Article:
Friday, January 26, 2018

Google and Facebook Are Making Your Kids Stupid: Access to Immediate Information Inhibits the Ability to Think Critically and Creatively

(Isabelle Z) When we think of the dangers of Google and Facebook for kids, we tend to worry about them stumbling across information that isn’t age-appropriate or that they will become victims of internet predators. However, there is yet another legitimate concern that not everyone takes into account and that even the best parental control software can do nothing about, and that is the harm these conveniences cause to their critical thinking skills as well as their creativity.

Related Raising Awake Children in a Broken School System

Source - NaturalNews

by Isabelle Z, January 15th, 2018

Virginia Tech Urban Affairs and Planning Assistant Professor Shalini Misra recently shed some light on this subject. As a researcher focused on the psychological, health and social Implications of digital communication technology and the internet, she is all too familiar with the ways these tools can adversely affect young people. The internet makes it so easy to get information at the drop of a hat, and this passive consumption robs children of their ability to think for themselves right at the time in their development when they should be refining such skills.

According to research carried out by Misra, cyber information overload can cause young people to experience poorer health and higher stress levels compared to people their age with lower levels of information overload, and they also tend to spend less time on contemplative activities.

In addition, time spent in online interactions leaves less time available for social interactions in person that can enhance their mood and well-being. This can lead them to have lower levels of sensitivity to others and empathy. Missing out on face-to-face communication means they won’t be able to interpret non-verbal cues, facial expressions, and body language, and they won’t develop the skills to have long conversations or handle disagreements.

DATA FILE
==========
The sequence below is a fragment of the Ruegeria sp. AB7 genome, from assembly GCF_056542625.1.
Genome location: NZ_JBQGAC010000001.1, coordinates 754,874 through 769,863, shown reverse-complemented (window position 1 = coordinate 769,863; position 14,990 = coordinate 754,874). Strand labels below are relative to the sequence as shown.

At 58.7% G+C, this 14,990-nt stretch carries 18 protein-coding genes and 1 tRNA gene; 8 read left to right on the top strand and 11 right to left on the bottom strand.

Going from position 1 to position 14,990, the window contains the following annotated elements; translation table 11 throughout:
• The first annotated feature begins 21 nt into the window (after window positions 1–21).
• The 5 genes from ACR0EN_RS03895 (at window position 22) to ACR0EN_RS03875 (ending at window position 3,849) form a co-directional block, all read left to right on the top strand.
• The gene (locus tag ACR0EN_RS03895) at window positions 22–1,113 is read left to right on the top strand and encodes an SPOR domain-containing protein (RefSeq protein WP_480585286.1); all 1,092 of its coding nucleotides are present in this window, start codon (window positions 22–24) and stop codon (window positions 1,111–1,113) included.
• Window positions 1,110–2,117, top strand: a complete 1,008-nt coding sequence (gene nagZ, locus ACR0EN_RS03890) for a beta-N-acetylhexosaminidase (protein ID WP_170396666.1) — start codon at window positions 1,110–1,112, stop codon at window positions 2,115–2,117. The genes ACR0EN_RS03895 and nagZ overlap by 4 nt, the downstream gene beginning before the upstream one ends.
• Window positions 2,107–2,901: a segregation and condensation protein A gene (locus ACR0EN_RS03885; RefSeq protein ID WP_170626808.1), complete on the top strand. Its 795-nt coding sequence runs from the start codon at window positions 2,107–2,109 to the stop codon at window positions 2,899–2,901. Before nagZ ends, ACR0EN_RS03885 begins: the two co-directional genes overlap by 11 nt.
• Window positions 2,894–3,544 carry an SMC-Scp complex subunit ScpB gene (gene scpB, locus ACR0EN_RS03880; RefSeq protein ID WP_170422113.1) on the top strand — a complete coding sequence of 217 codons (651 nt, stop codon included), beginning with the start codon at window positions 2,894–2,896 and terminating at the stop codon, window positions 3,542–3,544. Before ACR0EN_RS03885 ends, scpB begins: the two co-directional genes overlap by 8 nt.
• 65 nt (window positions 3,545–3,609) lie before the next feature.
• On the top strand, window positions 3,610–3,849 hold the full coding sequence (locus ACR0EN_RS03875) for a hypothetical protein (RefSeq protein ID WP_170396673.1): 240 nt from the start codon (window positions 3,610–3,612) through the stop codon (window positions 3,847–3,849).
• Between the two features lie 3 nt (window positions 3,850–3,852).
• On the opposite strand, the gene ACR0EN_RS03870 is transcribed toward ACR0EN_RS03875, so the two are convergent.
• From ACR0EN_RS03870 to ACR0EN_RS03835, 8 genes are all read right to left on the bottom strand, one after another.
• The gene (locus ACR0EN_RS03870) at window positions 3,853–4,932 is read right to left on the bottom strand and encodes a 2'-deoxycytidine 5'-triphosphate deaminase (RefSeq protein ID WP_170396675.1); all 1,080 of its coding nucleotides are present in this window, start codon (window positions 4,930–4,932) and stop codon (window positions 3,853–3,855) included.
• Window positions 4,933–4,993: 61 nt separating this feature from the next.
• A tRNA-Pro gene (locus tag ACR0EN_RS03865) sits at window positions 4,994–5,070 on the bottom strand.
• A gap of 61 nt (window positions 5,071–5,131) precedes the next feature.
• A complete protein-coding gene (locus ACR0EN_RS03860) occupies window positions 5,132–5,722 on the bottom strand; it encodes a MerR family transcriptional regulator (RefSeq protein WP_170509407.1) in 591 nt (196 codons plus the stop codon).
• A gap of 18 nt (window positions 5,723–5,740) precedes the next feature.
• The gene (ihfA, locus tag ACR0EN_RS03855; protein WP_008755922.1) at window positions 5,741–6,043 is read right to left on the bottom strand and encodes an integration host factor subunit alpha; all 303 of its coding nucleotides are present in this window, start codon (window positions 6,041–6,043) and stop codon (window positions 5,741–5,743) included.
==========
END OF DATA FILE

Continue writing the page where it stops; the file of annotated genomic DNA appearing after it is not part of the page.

There is also the exposure to traumatic events to worry about; this can cause chronic anxiety and stress as children get an all-too-realistic view of frightening events they are not yet prepared to cope with emotionally.

The multi-tasking and distraction that comes from using digital tools have serious developmental and intellectual consequences, she says. Depending on digital tools to find answers means young people won’t ever be able to find them on their own, depriving them of the ability to focus for long periods of time and concentrate on tasks that require a lot of effort.

Schools banning devices in effort to preserve students’ thinking skills

This phenomenon is becoming a big problem at universities, where many students are using their devices during lectures. The multitasking causes their performance to slide as they switch attention back and forth, and there is evidence that using media in class leads to poorer academic performance. It also has a negative impact on their ability to concentrate on anything over long periods as they become accustomed to switching to other stimuli any time their lecture gets hard to follow rather than concentrating and trying to make sense of it.

Indeed, some schools are banning the use of devices in classes and lectures to help foster engagement and attentiveness and help students improve their critical thinking skills. A University of Waterloo study found that those who use their smartphones more frequently use their brains less frequently, and the reverse is also true. On top of that, using search engines like Google to find information promotes cognitive laziness and reduces problem-solving skills. It also gives people an overblown sense of their own intelligence, as studies have proven.